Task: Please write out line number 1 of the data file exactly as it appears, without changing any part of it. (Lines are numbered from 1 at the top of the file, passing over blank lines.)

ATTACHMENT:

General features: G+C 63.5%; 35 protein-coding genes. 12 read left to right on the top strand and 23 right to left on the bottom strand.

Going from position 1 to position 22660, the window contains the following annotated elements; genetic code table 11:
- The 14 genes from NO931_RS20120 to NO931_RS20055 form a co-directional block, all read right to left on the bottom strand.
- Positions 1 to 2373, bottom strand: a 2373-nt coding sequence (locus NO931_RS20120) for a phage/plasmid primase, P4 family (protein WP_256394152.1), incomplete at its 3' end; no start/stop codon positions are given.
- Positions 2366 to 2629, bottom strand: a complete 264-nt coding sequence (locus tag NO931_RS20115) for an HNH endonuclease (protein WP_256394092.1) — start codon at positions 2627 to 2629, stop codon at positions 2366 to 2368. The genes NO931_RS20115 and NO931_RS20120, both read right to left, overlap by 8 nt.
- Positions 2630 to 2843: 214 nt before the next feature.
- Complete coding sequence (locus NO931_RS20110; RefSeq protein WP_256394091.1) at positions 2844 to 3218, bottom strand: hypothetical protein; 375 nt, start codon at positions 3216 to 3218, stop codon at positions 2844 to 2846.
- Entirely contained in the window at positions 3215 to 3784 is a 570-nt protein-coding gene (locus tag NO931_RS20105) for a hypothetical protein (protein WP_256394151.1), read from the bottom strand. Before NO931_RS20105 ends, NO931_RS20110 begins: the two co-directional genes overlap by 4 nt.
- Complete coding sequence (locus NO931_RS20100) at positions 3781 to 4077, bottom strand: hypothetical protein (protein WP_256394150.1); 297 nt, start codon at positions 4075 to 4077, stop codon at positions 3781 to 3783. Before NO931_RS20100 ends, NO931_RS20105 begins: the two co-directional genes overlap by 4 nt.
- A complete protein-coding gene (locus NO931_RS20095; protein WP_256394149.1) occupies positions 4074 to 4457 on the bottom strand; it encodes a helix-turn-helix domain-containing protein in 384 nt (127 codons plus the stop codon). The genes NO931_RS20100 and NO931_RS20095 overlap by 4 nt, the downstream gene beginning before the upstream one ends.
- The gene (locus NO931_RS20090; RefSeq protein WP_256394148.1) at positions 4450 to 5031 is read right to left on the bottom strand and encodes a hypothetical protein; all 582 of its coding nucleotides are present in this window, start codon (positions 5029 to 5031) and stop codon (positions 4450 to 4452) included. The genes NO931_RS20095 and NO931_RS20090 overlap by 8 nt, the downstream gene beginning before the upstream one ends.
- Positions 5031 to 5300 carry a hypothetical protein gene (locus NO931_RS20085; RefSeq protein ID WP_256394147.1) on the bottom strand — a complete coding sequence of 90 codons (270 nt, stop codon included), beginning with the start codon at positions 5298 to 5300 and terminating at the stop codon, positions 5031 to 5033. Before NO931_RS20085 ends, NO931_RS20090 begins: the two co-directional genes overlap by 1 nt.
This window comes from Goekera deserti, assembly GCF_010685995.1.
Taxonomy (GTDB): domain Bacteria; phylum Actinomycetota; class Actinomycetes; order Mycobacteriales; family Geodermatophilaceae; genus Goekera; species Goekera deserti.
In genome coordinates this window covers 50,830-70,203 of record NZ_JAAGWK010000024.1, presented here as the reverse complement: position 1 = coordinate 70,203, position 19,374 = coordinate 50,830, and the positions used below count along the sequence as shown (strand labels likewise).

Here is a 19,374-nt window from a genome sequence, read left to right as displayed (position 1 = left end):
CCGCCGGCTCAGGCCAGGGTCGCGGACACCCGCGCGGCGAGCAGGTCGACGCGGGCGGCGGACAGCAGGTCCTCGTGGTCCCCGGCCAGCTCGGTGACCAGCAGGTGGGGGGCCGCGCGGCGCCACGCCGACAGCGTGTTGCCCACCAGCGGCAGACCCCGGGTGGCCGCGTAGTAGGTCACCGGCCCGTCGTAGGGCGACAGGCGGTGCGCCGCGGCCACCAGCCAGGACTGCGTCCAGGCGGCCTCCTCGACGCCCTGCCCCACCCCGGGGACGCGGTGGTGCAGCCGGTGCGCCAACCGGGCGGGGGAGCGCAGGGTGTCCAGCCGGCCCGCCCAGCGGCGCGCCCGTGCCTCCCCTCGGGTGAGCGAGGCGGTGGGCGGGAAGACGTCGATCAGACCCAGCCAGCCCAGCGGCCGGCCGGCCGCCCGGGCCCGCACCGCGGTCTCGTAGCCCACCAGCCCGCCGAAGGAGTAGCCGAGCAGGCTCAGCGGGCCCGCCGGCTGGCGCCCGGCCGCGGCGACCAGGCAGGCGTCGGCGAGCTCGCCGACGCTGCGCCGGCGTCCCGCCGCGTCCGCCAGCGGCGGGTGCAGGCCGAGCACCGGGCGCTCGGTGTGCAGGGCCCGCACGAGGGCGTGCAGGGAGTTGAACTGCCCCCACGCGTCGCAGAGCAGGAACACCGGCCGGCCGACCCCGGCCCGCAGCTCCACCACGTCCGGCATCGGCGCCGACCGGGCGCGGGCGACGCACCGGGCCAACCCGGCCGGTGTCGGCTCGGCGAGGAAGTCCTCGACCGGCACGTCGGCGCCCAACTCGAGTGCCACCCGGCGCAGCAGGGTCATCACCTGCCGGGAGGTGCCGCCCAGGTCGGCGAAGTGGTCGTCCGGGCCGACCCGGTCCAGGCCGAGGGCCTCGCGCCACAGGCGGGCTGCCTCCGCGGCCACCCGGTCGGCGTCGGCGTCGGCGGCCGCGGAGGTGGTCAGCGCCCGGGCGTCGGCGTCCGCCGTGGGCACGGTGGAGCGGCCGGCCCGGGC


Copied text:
General features: G+C 63.5%; 35 protein-coding genes. 12 read left to right on the top strand and 23 right to left on the bottom strand.